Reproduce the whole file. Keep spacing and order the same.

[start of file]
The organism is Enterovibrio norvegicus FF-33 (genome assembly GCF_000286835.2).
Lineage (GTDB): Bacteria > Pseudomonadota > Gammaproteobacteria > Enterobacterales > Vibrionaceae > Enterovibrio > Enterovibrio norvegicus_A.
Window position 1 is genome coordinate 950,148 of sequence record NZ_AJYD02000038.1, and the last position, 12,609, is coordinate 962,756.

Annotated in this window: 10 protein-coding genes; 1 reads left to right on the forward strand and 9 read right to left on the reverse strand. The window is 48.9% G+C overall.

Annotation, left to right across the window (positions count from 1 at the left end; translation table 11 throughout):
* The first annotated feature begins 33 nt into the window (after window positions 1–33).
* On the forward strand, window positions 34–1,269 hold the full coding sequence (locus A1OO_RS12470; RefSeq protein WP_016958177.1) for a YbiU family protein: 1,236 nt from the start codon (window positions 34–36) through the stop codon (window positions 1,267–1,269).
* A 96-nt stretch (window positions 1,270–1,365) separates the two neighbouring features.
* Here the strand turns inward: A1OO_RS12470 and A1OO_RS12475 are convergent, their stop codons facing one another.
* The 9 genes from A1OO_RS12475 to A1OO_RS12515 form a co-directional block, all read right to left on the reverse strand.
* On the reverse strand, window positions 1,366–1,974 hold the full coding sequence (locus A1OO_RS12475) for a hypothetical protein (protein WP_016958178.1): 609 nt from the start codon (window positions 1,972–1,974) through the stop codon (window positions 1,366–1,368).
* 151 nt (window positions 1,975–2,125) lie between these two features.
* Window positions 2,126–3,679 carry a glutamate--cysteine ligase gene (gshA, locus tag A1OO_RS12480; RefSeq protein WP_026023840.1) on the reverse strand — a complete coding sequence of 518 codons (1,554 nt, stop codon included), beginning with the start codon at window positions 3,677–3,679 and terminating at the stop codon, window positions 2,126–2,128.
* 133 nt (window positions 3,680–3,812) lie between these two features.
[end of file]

The organism is Enterovibrio norvegicus FF-33 (genome assembly GCF_000286835.2).
Lineage (GTDB): Bacteria > Pseudomonadota > Gammaproteobacteria > Enterobacterales > Vibrionaceae > Enterovibrio > Enterovibrio norvegicus_A.
Window position 1 is genome coordinate 950,148 of sequence record NZ_AJYD02000038.1, and the last position, 12,609, is coordinate 962,756.

Annotated in this window: 10 protein-coding genes; 1 reads left to right on the forward strand and 9 read right to left on the reverse strand. The window is 48.9% G+C overall.

Annotation, left to right across the window (positions count from 1 at the left end; translation table 11 throughout):
* The first annotated feature begins 33 nt into the window (after window positions 1–33).
* On the forward strand, window positions 34–1,269 hold the full coding sequence (locus A1OO_RS12470; RefSeq protein WP_016958177.1) for a YbiU family protein: 1,236 nt from the start codon (window positions 34–36) through the stop codon (window positions 1,267–1,269).
* A 96-nt stretch (window positions 1,270–1,365) separates the two neighbouring features.
* Here the strand turns inward: A1OO_RS12470 and A1OO_RS12475 are convergent, their stop codons facing one another.
* The 9 genes from A1OO_RS12475 to A1OO_RS12515 form a co-directional block, all read right to left on the reverse strand.
* On the reverse strand, window positions 1,366–1,974 hold the full coding sequence (locus A1OO_RS12475) for a hypothetical protein (protein WP_016958178.1): 609 nt from the start codon (window positions 1,972–1,974) through the stop codon (window positions 1,366–1,368).
* 151 nt (window positions 1,975–2,125) lie between these two features.
* Window positions 2,126–3,679 carry a glutamate--cysteine ligase gene (gshA, locus tag A1OO_RS12480; RefSeq protein WP_026023840.1) on the reverse strand — a complete coding sequence of 518 codons (1,554 nt, stop codon included), beginning with the start codon at window positions 3,677–3,679 and terminating at the stop codon, window positions 2,126–2,128.
* 133 nt (window positions 3,680–3,812) lie between these two features.